Master of Movement Science

Students who receive a Master of Science in Movement Science study human movement in depth from different perspectives. Our graduate faculty are leading scholars in several movement-related areas including exercise physiology, motor control and development, biomechanics, and sport-related injury prevention. In addition to coursework, our program provides students with the opportunity to gain valuable and relevant research experience focused on topics such as obesity, diabetes, mechanisms and prevention of joint injury, concussion, movement-based rehabilitation, and learning and adaptation of motor behavior across the lifespan. Graduate training often involves collaborations with other units on campus including engineering, psychology, public health and medicine. An important aspect of our program is the flexibility in course selection and research areas which allow students to tailor their program of study to fit individual interests. Graduates are well-prepared to pursue doctoral research studies, professional health care programs including medicine and rehabilitation, health and wellness, as well as positions in the private and public sector.

  • Master's students getting hands on experience
Top 5 reasons
to Get a Master’s Degree in Movement Science
Excellent preparation for health/research careers
Small class sizes
Flexible course selection
Participate in cutting-edge research
Internationally-recognized faculty
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About Our
Master's Program
Fall Deadline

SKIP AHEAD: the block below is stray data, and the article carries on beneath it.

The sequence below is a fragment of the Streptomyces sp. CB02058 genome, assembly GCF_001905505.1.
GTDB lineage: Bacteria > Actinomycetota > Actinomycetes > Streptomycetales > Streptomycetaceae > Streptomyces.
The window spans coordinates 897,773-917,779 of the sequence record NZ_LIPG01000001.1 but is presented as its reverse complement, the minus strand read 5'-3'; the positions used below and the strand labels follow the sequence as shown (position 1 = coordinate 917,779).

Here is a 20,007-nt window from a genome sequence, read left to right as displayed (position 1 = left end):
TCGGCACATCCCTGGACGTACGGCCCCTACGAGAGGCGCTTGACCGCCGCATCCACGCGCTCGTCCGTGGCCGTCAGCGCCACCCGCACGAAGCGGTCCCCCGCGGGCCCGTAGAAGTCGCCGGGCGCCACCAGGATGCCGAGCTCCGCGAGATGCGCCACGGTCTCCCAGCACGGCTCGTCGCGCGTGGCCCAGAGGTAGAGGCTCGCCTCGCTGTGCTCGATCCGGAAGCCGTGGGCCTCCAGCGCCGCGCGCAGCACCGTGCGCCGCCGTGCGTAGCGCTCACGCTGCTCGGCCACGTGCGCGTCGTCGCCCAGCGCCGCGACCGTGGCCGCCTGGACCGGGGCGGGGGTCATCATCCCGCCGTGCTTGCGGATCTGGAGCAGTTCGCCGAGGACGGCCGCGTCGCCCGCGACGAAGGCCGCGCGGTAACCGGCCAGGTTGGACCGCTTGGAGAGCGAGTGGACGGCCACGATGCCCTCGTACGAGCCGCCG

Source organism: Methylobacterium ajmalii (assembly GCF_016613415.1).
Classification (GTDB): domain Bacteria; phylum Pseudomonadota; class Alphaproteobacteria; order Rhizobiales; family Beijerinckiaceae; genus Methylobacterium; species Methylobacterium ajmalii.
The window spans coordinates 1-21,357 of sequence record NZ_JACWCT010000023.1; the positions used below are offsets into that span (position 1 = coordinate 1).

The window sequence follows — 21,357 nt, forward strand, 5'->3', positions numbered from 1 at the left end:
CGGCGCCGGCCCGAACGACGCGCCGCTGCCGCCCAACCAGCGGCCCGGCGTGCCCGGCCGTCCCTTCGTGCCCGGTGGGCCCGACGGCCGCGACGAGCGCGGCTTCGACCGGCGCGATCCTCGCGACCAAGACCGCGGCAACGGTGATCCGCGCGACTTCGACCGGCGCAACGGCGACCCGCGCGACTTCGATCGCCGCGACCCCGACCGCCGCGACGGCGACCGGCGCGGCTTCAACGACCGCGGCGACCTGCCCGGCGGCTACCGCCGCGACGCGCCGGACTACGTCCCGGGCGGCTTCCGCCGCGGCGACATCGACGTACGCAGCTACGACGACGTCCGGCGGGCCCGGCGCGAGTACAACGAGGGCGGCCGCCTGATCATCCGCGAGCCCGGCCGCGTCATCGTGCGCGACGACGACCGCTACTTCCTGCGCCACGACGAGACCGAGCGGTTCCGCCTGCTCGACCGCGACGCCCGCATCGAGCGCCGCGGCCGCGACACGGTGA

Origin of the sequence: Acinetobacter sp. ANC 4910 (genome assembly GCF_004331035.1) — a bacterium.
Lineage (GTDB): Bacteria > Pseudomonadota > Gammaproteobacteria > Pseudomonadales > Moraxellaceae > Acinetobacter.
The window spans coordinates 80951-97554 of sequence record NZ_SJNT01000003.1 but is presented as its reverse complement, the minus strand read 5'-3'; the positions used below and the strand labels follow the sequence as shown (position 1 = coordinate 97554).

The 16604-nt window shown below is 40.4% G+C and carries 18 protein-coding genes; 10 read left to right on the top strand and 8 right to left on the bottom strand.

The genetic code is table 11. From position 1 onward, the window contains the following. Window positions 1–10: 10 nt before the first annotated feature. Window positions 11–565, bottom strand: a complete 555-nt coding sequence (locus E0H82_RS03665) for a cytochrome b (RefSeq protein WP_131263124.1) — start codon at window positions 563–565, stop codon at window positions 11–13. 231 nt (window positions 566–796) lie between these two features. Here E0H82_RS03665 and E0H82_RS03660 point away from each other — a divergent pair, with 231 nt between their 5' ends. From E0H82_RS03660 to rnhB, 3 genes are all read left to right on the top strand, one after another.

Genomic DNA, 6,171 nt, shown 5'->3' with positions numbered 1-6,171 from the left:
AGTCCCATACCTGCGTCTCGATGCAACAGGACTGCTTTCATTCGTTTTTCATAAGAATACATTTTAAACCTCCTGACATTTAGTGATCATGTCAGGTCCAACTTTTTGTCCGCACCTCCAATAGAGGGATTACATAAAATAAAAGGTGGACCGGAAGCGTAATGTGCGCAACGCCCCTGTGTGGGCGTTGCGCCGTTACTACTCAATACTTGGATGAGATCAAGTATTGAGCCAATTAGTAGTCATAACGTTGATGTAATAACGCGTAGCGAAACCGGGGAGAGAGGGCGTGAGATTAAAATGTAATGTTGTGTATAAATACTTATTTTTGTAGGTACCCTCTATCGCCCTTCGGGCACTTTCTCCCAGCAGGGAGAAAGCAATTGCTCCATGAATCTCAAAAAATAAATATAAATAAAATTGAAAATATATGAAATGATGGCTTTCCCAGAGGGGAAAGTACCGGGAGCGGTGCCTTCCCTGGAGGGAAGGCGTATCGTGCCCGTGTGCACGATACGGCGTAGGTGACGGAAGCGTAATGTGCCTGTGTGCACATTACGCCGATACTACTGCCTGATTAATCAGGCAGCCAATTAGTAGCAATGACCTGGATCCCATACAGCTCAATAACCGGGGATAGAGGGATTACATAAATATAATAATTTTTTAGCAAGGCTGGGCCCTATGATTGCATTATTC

Learn more about our M.S. in Movement Science Program:

Program Overview

Degree Requirements

Students in the Master of Science in Movement Science program must:

  • Complete a minimum of 30 credit hours for the M.S. degree;
  • Complete KINESLGY 615 (Philosophy of Science in Kinesiology Research);
  • Complete one graduate-level research statistics course outside of Kinesiology;
  • Elect at least 9 hours of Kinesiology course work. Five of these may be for independent research (e.g. KINESLGY 684), practicum experience, or internships (e.g. KINESLGY 680 and 686);
  • Complete at least four credits in cognate work outside of Kinesiology (included in the 30 credits).

Thesis Option

A student with a B+ average for the first twelve credit hours of graduate work will be permitted to proceed with writing a master’s thesis. In addition to a thesis advisor, the student must have two other faculty members serve on his/her thesis committee. Students considering writing a thesis are strongly encouraged to discuss possible topics with potential thesis advisors soon after entering the program.

Alumni Spotlight

Taritonye B. Burutolu (M.S. 2010)

Continuing on from the undergraduate program to the comprehensive M.S. program in Kinesiology was an undeniably great decision for me. Not only because I could continue my world-class U-M Kinesiology experience, but also because the M.S. program allowed me to shape my education in a way that best fit my career goals and interests. Through this program, I've collaborated with students and faculty, conducted research, and learned more about Kinesiology and myself than I could have imagined. My experience here at U-M Kinesiology’s graduate program simply cannot be duplicated elsewhere—it's truly unique.

Check out what our alumni are doing with their degree!


The courses you take will vary, depending on your educational goals.  All courses taken for graduate credit carry the KINESLGY program code.

Browse only KINESLGY courses in the Course Catalog

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